Rattling sabers in Moscow are rattling oil markets worldwide. And, with it, are higher gasoline prices.
West Texas Intermediate Crude oil briefly traded above $105 per barrel on Monday with worries that Russia's natural gas lines would be disrupted should things get ugly in Ukraine. That, in turn, helped push gasoline higher. The April 2014 contract on the New York Harbor RBOB, the traded contract on wholesale gasoline, was at one point above $3.05 per gallon on Monday after opening at $2.98 per gallon.
John Stephenson, portfolio manager at First Asset Investment Management, believes the current run-up in energy prices offers a selling opportunity.
"I think it's a great time if you want to short gasoline futures to initiate a position," says Stephenson. He notes that the futures curve on the RBOB slopes downward; the March 2015 contract settled at $2.64 per gallon, $0.38 lower than where the April 2014 contract settled.
"The reason is there's lots of production growth," says Stephenson. "Of course, oil and gas prices move with geopolitical events. And this is certainly one of them."
However, Stephenson sees added future supply from Libya, Iran, and Iraq as ultimate lowering oil and thus gasoline prices. "That's going to boost production globally by roughly a million and a half barrels," says of the possible future supply. "Demand is only expected to increase by a million barrels a day for the world market. So, I think [price increase] is a temporary thing. I wouldn't worry about it."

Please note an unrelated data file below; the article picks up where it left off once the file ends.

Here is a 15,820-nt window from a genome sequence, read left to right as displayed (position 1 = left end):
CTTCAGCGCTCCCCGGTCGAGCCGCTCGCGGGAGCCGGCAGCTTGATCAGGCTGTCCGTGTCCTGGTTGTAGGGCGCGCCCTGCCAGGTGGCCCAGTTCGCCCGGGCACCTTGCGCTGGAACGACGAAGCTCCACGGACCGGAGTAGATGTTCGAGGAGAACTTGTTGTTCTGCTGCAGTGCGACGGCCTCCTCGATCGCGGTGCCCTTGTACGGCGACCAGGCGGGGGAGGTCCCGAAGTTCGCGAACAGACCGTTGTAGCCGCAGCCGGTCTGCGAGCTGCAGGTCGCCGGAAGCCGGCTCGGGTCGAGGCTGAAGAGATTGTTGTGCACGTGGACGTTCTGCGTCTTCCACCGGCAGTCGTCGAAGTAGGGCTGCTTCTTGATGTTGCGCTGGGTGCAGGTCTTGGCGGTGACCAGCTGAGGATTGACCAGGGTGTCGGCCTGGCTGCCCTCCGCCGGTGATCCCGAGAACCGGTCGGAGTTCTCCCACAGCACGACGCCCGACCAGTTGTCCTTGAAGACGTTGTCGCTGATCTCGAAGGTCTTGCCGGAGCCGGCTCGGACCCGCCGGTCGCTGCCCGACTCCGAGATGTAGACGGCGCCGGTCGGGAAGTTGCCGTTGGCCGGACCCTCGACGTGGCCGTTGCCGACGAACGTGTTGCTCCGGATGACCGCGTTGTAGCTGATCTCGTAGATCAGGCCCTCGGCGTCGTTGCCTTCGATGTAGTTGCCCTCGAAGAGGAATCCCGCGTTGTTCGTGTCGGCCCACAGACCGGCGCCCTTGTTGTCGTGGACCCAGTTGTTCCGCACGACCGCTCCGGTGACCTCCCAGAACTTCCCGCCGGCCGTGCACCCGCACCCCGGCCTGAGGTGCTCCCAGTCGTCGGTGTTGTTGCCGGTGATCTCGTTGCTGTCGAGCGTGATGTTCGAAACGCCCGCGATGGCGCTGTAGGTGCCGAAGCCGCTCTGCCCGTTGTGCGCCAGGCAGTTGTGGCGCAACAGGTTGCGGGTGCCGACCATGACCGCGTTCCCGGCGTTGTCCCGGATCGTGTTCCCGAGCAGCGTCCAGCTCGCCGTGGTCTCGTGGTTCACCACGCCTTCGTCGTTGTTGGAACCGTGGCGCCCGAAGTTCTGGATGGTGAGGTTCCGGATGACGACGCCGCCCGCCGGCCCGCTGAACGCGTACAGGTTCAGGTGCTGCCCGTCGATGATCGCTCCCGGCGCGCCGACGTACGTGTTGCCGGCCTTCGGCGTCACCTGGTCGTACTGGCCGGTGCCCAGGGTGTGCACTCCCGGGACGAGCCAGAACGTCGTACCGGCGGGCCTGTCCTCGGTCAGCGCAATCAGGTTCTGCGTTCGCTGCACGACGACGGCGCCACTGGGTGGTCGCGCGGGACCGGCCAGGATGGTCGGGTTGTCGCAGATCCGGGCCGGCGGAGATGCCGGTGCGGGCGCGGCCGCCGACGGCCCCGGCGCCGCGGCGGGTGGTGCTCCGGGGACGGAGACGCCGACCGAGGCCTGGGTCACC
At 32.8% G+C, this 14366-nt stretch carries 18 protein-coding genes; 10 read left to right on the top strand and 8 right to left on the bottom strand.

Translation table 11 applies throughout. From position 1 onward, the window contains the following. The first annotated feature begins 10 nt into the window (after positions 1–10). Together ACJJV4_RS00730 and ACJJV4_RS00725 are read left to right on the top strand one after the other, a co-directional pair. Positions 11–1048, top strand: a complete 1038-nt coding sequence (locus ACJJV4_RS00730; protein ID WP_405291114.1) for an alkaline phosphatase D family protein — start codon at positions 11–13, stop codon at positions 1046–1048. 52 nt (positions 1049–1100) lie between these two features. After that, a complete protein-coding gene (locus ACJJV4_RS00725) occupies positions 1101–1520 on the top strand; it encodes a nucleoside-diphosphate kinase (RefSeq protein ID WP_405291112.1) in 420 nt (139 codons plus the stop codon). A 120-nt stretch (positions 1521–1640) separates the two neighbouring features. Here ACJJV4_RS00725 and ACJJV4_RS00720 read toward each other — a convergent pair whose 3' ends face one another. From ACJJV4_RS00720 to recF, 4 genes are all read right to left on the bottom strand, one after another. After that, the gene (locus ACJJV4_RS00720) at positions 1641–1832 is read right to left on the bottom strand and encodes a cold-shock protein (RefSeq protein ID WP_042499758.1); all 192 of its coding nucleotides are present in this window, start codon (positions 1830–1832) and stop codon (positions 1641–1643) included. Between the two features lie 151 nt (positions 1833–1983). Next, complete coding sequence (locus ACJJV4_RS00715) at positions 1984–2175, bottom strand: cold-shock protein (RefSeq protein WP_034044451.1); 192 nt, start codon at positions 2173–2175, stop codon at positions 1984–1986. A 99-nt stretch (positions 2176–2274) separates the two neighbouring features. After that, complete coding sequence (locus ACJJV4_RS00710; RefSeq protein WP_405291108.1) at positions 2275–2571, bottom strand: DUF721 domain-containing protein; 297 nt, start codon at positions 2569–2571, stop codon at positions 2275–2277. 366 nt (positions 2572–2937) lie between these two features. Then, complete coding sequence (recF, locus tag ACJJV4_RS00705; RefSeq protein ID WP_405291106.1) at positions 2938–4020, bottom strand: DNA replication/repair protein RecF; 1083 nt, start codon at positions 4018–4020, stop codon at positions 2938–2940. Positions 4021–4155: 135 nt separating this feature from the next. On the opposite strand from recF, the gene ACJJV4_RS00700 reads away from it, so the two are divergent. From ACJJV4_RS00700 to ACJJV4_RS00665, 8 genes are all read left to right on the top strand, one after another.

"Bottom line, gas prices are coming down at the pump."
Talking Numbers contributor Richard Ross, Global Technical Strategist at Auerbach Grayson, thinks that the short-term RBOB chart shows gasoline on the rise but the long-term chart backs up Stephenson's thesis.
"When you look in the short-term," says Ross, "you see a somewhat bullish picture based on this exogenous shock that we've seen and some other factors."
But, that changes on the longer-term. Ross believes the RBOB trades within a $1 range spanning from $2.50 on the low end to $3.50 on the upper end. Three previous tests of the $3.50 level failed, accorded to Ross.
"I would suspect we fail for a fourth time here," says Ross. "I would not be a buyer of gas unless, of course, you need it for your car, that is. But, from a speculative standpoint, I would be a seller, as well. But, just keep in mind commodities are very firm right now. So, let's not be too aggressive on the short side."
To see the full discussion on what's next for gasoline prices with Stephenson on the fundamentals and Ross on the technicals, watch the video above.
- Commodity Markets
- John Stephenson
- gasoline prices